Thirty days hath...that Aprille with his shoures soote....in England now that April's... the cruelest month...come she will...and she did, and now she's leaving, the bard of months, Shakespeare's month, taking her poems with her? Maybe not.
It's a rainy night, even rained out the Red Sox, and I'm looking back at the calendar page like a five-story building, about to exit through the lobby door marked 30, with a polite doorman in a rabbit suit or maybe it's a white rabbit in a doorman's uniform, ready to let me out.
I should have chronicled the transformations of this blue-gray civil war of a month, but its spring cavalcade lacked momentum, seemed like a street magician running rapidly through her repertoire of tricks, the uprising of green happening accidentally through cold days, raw days, days of crocus, days of matzo, days of wind, rain, and sun, of brillig daffodils and mimsy florets in the maples and blossoms in the magnolia trees, and another night of cold and wet authored by the same April.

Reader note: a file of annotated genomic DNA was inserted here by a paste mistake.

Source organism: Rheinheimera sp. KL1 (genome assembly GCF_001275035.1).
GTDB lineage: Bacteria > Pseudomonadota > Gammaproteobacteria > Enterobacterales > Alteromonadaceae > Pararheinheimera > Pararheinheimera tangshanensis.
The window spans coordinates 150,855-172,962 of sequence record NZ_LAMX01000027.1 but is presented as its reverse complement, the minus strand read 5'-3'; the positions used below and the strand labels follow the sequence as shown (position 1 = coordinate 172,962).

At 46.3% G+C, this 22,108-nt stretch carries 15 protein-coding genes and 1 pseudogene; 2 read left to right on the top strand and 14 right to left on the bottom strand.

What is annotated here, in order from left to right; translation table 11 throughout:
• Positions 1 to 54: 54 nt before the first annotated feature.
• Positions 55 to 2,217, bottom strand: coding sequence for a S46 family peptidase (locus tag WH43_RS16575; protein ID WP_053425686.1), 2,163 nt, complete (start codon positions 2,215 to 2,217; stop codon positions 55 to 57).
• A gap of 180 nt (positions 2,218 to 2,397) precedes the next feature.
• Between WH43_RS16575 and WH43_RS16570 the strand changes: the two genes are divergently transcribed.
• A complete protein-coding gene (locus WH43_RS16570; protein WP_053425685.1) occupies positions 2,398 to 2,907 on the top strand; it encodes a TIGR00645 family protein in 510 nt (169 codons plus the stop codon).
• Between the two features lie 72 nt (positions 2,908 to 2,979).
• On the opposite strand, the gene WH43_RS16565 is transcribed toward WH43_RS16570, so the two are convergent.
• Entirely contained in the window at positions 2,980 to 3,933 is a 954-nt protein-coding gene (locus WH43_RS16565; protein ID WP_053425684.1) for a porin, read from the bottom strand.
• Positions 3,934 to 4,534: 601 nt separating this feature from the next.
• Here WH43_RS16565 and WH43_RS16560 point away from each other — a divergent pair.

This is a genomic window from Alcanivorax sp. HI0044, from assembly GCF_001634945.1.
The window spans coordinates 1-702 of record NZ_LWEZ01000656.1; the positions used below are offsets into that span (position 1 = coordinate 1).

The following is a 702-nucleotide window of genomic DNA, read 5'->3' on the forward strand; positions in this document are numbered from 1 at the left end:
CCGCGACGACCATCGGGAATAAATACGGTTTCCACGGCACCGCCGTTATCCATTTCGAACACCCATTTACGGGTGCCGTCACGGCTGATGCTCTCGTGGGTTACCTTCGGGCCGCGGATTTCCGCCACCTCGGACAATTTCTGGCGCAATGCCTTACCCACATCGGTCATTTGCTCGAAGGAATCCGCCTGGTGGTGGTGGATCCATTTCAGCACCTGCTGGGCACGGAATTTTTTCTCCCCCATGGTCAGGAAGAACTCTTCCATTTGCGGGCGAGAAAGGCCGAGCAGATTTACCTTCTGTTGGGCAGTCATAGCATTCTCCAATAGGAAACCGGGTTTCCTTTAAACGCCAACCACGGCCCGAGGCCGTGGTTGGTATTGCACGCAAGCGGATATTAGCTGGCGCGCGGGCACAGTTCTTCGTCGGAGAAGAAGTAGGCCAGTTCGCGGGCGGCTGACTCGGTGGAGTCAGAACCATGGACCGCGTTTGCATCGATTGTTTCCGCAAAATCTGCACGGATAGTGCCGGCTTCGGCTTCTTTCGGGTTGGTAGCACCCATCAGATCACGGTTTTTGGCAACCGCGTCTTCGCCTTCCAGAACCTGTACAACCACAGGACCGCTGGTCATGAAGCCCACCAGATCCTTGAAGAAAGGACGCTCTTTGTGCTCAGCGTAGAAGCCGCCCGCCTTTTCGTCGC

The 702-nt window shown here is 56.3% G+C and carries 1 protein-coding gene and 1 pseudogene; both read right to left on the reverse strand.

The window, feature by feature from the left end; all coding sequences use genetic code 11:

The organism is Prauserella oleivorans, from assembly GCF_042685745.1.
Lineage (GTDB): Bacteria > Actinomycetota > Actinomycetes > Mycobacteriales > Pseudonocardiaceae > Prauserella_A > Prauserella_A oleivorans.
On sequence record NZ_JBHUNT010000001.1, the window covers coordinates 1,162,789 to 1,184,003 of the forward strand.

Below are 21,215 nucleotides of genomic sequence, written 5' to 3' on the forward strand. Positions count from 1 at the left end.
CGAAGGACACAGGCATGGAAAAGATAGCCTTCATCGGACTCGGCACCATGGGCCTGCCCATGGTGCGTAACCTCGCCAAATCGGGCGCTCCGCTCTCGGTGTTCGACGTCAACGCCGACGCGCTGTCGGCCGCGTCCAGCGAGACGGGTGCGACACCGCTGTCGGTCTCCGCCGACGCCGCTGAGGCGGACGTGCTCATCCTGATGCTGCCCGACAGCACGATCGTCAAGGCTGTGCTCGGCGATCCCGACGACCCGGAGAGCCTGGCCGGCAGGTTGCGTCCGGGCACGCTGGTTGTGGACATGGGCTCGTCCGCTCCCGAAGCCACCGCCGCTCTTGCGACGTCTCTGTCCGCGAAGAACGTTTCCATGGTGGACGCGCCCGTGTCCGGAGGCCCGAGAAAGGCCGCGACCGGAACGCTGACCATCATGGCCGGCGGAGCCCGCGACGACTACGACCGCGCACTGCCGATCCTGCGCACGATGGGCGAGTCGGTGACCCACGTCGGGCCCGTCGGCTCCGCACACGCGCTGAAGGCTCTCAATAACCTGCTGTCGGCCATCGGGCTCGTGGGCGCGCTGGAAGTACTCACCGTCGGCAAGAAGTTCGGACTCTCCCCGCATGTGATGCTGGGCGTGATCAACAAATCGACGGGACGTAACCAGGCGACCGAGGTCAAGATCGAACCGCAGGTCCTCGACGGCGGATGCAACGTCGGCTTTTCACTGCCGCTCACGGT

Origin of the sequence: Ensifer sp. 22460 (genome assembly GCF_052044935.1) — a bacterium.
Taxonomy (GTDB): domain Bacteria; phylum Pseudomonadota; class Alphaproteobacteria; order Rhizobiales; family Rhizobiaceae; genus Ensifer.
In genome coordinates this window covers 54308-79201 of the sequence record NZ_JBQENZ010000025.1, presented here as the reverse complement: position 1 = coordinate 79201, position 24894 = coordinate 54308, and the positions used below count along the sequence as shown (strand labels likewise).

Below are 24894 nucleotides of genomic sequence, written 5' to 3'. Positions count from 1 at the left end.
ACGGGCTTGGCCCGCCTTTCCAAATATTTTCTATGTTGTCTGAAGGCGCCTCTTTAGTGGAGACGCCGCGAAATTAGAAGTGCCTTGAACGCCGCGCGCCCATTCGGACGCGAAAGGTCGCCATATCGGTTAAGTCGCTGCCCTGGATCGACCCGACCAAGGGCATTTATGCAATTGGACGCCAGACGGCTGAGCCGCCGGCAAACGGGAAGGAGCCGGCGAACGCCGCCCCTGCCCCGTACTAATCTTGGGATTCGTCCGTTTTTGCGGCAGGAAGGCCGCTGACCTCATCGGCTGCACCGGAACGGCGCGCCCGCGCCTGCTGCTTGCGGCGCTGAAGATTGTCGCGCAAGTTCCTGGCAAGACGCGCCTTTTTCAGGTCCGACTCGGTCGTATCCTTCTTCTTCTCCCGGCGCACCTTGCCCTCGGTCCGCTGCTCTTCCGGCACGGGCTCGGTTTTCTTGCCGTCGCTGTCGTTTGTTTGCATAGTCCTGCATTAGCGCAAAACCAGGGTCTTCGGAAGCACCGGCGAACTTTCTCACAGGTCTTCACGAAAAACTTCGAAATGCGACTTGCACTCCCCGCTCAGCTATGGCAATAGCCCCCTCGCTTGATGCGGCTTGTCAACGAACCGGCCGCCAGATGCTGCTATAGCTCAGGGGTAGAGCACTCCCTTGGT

I've been saving the title phrase, loose change, for too long. It refers both to the dilatory timetable of spring and in particular to the bright proclamation of the song sparrow, melospiza melodia, delivered from a singing perch and resembling the dispensing of new-minted coins from one of those silver coin dispensers the Good Humor man wore on his waist, a unique piping cadenza: dime! dime! dime! centime, ha'penny, nickel nickel nickel nickel, centavo, franc.
I've missed the rest of the avril aviaty—the tail-wagging palm warblers, phoebes packing a species vocabulary into their repeated names, maybe a brown thrasher, no telling who else. Maybe May...she will stay, but I must away!